Everybody knows them and it seems that (now) everybody hates them: pie charts. It might be one of the more problematic chart types in reporting, however taking care of some basics, it still can be useful in your data visualization toolbox.
We have seen too many bad pie chart examples. Something like shown in the picture above. That’s maybe why pie charts are somehow the bad guy of data visualization. But by knowing the “whys” i.e. the reasons why these are bad examples, you can avoid the mistakes and realize about the “how” and “where” pie charts might be still a valid choice.
Knowing what pie charts are not good at.
In essence charts are tools for visualizing data. Like every tool they have an intended purpose where they shine. Next, there is some kind of grey area: applications for which you can still use the tool. Finally there are tasks for which the tool just has not been built. Hence, it is a pain to use it for this task.
A hammer is perfect for driving nails into a wall. It can be used for pulling them out, too. Although a nipper might be the better option for this task. However, when it comes to driving screws, a hammer is certainly the wrong choice. So where are pie charts a bad choice for the task of presenting or visualizing data?
You need to show data where the parts do not sum up to a whole.
Beside the advice to not use 3D-effects (as part of nearly no data visualization), this is another basic one, right? In case you do not add an “Other” category, the contributions of the parts won’t be correct in their relations. Hence, you will mislead your audience.
You need to show a lot of slices.
Look at the picture above. It feels natural that showing 28 countries in one pie chart is not a good idea. But how many slices are a good choice? There is certainly no strict rule. Among other factors this depends on the next point. But as a rule of thumb: when reading the chart and your eyes are continuously jumping around between a legend describing which category each slice belongs to and the chart itself, you might should consider another chart type.
You need to show data categories with only small differences in their values.
Again, have a look at the picture. It’s impossible only by looking at the slices (not at the numbers) to tell if France or Italy represents a bigger percentage of the EU28’s population. So why then having a graphical representation at all? You can just show the numbers or a simple table.
You need to compare values.
Try to pick one country and its value from the left pie chart, showing data for 2008. Now compare it with the right one which is representing the same data for 2018. Now do this for more countries. Count how many times you need to switch between the two charts to get the information of how each country’s value has changed.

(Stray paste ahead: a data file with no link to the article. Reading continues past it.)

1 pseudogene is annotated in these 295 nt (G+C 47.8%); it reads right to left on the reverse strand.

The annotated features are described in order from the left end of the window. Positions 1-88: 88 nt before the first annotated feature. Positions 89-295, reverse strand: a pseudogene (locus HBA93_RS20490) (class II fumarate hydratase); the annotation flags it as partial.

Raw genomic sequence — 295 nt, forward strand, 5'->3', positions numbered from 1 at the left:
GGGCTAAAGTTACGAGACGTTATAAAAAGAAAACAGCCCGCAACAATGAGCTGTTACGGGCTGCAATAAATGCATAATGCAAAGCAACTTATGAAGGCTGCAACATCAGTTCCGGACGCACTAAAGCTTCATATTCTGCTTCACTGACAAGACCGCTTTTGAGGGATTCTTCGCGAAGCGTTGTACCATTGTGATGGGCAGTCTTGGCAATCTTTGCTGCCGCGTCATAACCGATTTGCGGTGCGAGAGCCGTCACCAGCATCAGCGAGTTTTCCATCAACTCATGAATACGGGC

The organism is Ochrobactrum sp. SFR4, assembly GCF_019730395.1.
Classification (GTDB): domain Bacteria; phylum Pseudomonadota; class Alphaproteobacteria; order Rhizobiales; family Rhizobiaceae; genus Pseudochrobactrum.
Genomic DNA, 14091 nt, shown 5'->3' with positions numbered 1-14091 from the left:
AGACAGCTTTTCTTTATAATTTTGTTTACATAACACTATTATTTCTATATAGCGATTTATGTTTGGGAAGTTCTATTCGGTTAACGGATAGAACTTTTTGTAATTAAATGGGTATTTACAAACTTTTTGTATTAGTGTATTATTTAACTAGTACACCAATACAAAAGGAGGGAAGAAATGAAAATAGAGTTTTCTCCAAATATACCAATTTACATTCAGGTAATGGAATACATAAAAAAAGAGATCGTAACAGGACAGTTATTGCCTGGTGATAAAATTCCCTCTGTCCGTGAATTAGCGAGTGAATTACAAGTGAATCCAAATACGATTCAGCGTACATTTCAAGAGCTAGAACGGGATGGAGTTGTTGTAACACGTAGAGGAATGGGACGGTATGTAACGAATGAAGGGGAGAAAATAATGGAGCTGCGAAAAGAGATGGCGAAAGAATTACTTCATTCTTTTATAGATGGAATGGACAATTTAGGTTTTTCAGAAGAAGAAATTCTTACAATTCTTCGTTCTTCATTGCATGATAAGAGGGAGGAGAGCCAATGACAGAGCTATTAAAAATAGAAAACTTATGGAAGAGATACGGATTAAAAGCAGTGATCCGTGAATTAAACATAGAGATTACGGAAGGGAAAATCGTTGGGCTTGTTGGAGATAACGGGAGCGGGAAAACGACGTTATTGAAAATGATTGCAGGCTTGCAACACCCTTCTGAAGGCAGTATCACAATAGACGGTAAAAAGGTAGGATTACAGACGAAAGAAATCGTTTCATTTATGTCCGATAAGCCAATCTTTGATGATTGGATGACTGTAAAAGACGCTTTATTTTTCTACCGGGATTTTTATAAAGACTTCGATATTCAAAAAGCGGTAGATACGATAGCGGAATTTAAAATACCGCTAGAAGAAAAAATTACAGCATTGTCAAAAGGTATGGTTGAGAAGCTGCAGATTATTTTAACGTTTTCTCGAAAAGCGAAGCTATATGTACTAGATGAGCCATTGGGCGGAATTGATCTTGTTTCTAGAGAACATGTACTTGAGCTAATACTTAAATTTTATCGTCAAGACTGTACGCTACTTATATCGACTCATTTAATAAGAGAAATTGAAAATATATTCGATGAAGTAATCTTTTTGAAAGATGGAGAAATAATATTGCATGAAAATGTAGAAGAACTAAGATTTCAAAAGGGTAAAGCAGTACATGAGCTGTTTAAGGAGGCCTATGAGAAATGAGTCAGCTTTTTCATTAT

This is an expert level brain exercise and not only because the left one is 3D and the right one not! Now imagine how easy the task would be e.g. when using a clustered bar chart showing the two values of one country directly beside each other.
You need to show a lot of information but you do not have a lot of space.
As a consequence of nearly all of the above mentioned points, pie charts are certainly limited on how much information they can show given the space they need. So using them where real estate is rare, for example in dashboards, should be maybe reconsidered.
Finding the right application.
Considering the above elaborated weaknesses, for me there are at least three applications where pie charts might make sense:
You want to visually highlight the (big) differences between a limited set of categories summing up to a whole.
Sure, a table or simply showing the numbers, especially if you only have two categories, also does the job. But if you want to underline your message in a presentation where you are not limited in terms of space, a visual can help.
By the way: Harvey balls follow in essence the same principle, showing the degree to which a particular item meets a specific criterion.
You are working in an area where pie charts are considered the lingua franca for showing certain kinds of data.
Imagine election results (at least in a lot of European countries) without the omnipresent pie chart or variations of it, which represents how seats in the parliament are distributed after the election. Difficult, right?
Your users want a pie chart.
Sure, as someone presenting or analyzing data, your task is also to help your users to better understand data. Some tools are better for that, some are worse. But this should not end up in a debate on principles with users who prefer or are used to different types of data representations. Educating users in data visualization needs to embedded in developing a general data culture. That’s no one-day task.
Where to go from here.
My intent with this article is certainly not to convince you to create more pie charts. At least this is not what I am doing or planning to do.
Rather the criteria stated here should help you to consider the use of a pie chart based on valid considerations. Not on principles and certainly not on rumors. Like with any other visualization, I encourage you to validate your design choices carefully and use the best tool for your task at hand.
In case you want to start a deep dive from a scientific perspective into pie charts, I recommend Robert Kosara’s entertaining talk as a starting point:
Remark: Data used to create the pie charts shown in the article’s picture have been downloaded from eurostat.
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